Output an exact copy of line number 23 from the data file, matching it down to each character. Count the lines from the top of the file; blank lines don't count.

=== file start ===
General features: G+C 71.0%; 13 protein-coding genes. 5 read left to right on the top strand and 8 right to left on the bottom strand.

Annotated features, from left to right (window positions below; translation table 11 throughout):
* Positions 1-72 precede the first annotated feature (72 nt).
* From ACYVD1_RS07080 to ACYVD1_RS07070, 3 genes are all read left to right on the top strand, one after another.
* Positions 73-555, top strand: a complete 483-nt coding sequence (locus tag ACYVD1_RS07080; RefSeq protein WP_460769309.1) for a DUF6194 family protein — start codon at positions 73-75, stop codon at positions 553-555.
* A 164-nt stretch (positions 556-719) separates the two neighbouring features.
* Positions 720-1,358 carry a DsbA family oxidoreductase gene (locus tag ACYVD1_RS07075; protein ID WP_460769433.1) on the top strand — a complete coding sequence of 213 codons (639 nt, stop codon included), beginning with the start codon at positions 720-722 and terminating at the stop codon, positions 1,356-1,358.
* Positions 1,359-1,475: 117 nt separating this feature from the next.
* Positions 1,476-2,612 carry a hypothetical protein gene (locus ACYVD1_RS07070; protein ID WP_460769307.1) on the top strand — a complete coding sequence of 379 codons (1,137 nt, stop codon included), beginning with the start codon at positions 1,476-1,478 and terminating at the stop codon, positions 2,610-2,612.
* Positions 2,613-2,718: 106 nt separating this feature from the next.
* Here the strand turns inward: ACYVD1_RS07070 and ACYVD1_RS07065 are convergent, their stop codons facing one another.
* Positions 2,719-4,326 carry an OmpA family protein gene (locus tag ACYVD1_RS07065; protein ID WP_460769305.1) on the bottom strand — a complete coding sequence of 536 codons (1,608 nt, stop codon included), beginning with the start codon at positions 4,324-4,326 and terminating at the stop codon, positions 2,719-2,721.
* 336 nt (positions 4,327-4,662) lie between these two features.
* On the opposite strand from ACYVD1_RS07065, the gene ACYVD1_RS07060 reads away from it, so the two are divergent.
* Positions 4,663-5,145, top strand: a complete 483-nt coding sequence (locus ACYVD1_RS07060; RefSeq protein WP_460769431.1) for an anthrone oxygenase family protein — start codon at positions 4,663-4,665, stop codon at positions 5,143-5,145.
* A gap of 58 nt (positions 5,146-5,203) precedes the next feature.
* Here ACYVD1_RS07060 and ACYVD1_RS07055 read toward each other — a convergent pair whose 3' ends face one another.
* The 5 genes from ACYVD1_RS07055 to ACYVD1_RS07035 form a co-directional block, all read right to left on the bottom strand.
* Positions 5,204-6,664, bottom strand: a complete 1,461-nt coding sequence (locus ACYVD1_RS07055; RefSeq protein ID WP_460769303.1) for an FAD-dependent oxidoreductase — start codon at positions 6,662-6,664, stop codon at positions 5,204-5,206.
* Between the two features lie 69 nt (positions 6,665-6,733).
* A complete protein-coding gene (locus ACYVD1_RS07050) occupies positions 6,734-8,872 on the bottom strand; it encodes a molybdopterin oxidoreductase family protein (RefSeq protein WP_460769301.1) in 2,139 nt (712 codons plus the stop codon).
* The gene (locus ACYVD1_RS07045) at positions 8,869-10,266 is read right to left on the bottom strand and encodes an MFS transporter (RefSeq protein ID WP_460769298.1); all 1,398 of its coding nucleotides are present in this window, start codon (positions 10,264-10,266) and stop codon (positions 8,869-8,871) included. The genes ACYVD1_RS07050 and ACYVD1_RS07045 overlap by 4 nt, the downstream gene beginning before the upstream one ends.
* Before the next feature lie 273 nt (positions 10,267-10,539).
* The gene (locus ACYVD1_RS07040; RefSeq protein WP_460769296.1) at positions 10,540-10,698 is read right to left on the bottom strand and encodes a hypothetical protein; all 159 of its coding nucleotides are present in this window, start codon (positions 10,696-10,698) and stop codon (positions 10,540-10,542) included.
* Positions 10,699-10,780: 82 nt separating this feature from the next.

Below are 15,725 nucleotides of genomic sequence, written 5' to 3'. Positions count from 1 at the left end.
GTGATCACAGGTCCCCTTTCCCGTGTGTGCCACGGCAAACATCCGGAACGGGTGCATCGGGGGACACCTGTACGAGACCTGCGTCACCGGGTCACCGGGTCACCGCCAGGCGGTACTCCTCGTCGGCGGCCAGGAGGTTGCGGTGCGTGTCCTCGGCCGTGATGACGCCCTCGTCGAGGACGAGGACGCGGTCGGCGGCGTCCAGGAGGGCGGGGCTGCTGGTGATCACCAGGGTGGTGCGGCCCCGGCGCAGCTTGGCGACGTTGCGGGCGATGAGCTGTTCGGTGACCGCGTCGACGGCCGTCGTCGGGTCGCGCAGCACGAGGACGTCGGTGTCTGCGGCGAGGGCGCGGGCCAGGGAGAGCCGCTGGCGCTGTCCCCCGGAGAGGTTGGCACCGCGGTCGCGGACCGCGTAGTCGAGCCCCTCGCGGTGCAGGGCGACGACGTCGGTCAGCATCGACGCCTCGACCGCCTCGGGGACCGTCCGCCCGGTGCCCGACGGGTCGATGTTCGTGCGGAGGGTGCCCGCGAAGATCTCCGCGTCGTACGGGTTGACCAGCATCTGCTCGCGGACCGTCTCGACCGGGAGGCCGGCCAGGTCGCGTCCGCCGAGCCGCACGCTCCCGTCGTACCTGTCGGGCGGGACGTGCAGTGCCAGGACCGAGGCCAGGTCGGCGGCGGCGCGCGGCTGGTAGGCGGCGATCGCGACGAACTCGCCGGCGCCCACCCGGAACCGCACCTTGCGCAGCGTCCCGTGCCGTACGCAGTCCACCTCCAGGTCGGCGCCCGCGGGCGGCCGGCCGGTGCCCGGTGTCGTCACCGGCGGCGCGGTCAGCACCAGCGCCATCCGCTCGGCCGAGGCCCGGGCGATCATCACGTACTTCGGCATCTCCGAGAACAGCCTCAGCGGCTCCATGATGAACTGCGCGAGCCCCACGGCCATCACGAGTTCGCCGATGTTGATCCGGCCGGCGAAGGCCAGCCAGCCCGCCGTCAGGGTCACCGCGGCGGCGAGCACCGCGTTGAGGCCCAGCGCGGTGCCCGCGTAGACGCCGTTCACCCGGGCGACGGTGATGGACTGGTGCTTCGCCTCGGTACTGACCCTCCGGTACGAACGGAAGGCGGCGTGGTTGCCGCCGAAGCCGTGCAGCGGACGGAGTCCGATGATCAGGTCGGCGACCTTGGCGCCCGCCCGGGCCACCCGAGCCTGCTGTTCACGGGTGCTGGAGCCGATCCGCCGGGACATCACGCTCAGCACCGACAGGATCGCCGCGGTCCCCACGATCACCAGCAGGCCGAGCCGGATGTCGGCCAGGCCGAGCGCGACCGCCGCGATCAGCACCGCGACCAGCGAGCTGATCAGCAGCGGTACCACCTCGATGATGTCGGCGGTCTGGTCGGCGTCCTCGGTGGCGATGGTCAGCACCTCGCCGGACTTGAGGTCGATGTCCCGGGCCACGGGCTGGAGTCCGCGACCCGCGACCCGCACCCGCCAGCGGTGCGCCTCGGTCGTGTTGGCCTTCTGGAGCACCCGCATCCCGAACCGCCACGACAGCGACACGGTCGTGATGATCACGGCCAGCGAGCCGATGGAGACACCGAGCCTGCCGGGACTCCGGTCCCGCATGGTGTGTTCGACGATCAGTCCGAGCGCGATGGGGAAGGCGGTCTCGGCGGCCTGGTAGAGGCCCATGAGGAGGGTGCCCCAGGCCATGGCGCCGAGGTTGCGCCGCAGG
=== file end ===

* Before the next feature lie 273 nt (positions 10,267-10,539).